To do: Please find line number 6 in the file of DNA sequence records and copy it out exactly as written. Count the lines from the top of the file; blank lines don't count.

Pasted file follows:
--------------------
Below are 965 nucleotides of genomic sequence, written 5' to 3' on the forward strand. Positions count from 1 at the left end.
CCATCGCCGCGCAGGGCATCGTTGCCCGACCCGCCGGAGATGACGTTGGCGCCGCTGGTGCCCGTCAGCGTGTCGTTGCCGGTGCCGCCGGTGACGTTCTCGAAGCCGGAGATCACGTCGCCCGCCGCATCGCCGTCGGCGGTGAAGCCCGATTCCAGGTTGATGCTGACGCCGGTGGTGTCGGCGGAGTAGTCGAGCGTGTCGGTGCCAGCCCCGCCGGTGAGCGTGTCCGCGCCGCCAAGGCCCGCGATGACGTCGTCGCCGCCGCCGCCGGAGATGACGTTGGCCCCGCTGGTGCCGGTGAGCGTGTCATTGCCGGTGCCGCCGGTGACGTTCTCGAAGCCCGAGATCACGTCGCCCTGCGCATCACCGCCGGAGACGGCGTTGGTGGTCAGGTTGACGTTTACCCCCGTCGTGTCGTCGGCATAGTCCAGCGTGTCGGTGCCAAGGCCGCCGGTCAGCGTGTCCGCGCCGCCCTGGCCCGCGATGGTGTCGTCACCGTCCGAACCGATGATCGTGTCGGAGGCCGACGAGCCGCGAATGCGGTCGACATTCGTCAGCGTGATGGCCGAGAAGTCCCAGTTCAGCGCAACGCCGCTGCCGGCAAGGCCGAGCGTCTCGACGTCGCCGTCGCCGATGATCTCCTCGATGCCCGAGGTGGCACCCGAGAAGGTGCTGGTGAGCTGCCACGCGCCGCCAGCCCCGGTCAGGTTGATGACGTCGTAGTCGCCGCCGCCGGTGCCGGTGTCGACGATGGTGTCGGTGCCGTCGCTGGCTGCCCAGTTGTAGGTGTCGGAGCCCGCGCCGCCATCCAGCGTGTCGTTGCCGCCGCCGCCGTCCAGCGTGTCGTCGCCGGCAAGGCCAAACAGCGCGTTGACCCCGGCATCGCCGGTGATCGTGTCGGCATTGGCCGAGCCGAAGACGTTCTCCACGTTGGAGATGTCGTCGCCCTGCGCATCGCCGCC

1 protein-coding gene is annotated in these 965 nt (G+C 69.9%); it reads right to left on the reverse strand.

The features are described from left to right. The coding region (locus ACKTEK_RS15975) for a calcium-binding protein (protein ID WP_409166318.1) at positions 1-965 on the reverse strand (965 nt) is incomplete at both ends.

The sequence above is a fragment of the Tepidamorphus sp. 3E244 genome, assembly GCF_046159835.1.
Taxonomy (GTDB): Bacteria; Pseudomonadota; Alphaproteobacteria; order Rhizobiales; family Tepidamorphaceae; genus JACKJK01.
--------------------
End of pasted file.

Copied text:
Taxonomy (GTDB): Bacteria; Pseudomonadota; Alphaproteobacteria; order Rhizobiales; family Tepidamorphaceae; genus JACKJK01.